Evidence has been piling up for years now backing the direct correlation between positive thinking and positive outcomes. Professor Barbara Fredrickson, a social psychologist from the University of North Carolina in Chapel Hill, recently published a paper detailing her research and insights on the science of positivity and the benefits of positive self-talk.
To better frame the argument, Fredrickson first links emotions as direct results of thoughts. If you think about it, stripping emotions down to their most base definition will make you realize that they are really just synapses and stimuli – processes that happen in the human brain, just like thoughts.
So, positive thoughts = positive emotions, and negative thoughts = negative emotions.
Fredrickson likens positive emotions to nutrients and negative emotions to a sledgehammer and while that comparison may seem a bit drastic, her point is this: negative emotions have more impact on us than positive emotions. Negative emotions are “intense” and “attention-grabbing” by nature, and they have a nasty habit of blindsiding us. When we experience negative emotions, we experience extreme tunnel vision as well and somehow become singularly focused on our discomfort – tirelessly searching for a way to end our misery.
Positive emotions, on the other hand, are fleeting states that can dramatically expand our field of vision – even for just a few minutes at a time. Studies show that positivity can enhance our ability to take in more of our surroundings, boost our capability of connecting the dots, and generally widen our peripherals until we can somehow see the whole picture. Positivity breeds an open mind, and an open mind can get so much done in terms of building connections, relationships, patterns, physical boundaries and psychological health.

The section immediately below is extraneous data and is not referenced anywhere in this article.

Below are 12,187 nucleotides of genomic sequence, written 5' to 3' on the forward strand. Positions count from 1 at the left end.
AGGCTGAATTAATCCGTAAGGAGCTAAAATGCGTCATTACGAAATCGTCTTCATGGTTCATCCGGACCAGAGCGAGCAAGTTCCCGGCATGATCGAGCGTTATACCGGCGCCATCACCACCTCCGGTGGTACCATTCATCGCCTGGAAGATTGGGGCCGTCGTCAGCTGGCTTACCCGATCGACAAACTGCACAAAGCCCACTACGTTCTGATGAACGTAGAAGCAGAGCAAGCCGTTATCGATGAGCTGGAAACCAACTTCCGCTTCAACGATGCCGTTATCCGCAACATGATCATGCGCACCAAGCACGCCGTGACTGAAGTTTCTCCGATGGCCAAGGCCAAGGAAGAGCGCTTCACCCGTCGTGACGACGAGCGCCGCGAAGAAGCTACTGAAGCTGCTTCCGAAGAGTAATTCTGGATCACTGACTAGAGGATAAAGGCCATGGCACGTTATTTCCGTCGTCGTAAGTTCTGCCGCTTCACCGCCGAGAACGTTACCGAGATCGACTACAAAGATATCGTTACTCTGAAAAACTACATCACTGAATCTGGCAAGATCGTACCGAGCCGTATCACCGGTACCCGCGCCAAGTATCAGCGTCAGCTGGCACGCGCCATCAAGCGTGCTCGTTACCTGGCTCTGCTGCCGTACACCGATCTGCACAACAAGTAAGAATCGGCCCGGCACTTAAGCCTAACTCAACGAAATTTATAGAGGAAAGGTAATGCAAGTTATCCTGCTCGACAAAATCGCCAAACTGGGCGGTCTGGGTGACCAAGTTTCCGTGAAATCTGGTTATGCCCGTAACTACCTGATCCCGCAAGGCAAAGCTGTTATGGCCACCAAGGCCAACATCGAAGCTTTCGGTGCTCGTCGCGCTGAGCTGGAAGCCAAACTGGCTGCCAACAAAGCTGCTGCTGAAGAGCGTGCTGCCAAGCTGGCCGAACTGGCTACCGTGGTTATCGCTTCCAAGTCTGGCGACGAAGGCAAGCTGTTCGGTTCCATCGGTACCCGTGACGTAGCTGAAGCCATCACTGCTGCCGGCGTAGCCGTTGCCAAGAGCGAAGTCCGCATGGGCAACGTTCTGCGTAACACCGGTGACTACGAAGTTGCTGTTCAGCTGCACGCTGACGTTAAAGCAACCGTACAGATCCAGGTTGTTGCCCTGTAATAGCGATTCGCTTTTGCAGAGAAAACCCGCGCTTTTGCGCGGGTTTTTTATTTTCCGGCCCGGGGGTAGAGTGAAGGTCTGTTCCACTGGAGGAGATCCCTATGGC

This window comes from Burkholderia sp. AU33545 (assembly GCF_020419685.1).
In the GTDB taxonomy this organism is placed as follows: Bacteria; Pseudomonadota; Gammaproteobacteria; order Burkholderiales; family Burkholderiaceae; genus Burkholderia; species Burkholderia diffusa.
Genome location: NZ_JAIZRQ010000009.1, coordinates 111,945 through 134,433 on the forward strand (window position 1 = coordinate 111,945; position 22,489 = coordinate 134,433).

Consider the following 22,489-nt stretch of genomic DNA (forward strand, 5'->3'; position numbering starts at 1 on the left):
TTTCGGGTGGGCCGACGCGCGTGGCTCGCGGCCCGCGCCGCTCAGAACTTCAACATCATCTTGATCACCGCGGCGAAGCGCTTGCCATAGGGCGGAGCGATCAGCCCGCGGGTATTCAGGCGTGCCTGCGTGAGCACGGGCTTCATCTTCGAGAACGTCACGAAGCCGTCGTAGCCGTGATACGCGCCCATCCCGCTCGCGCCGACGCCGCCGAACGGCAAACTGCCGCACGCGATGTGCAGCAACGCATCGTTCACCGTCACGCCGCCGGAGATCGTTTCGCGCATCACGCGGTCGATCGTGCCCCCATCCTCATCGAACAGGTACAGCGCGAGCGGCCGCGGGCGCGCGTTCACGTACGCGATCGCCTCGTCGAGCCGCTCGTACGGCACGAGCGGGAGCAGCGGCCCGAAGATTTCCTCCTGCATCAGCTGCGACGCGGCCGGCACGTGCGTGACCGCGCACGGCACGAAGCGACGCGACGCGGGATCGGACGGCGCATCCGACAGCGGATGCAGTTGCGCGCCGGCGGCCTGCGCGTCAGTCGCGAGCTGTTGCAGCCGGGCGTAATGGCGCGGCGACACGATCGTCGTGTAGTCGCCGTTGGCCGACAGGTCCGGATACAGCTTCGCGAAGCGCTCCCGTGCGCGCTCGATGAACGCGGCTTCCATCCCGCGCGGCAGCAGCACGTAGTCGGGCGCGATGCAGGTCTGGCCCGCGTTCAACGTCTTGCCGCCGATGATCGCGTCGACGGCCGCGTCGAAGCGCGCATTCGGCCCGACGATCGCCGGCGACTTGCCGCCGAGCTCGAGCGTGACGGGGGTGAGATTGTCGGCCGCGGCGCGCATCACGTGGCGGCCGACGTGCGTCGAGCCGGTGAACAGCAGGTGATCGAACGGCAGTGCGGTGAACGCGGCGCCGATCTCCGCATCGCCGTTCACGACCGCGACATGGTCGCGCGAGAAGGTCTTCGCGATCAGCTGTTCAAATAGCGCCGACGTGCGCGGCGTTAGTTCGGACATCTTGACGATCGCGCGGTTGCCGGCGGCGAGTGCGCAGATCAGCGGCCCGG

Talking to Yourself: Benefits Of Positive Self-Talk
Picture this: you’re about to perform some death-defying stunt. Alternatively, you’re about to face your greatest fear. Before leaping off the platform or press the accelerator, you whisper to yourself ‘Come on. You can do this.’ Like it’s second nature.
Funnily enough, it actually isn’t.
Positive self-talk is a direct spin-off of positive emotions. It is the physical manifestation of your psyche encouraging you, and it’s proven to have numerous benefits. Unfortunately, research shows that 80% of an average person’s thoughts in one day are negative and self-deprecating. Only 20% of our inner dialogue even remotely resembles positive thought, and it’s high time we changed that.
Here are 3 major benefits of positive self-talk.
Benefit #1: Stress Reducer
When you’re having a particularly hectic day, ever notice how the stress just keeps piling? It’s just one thing after another. Your boss needs those reports filed by 1pm. Then the school calls and you find out that your son got into a fight. You need to meet the principal after school to discuss disciplinary action. By the time 11am rolls around, you’re panicking because you can’t seem to find the presentation slides for the board meeting at 3pm and you still haven’t finished those reports. Looks like you’re skipping lunch.
These are the days when curling up and crying seem like great ideas, but realistically speaking, they won’t solve anything. According to the American Heart Association, one of the benefits of positive self-talk is incredible stress control. By simply reassuring yourself that you will get through this, you automatically feel calmer and less anxious.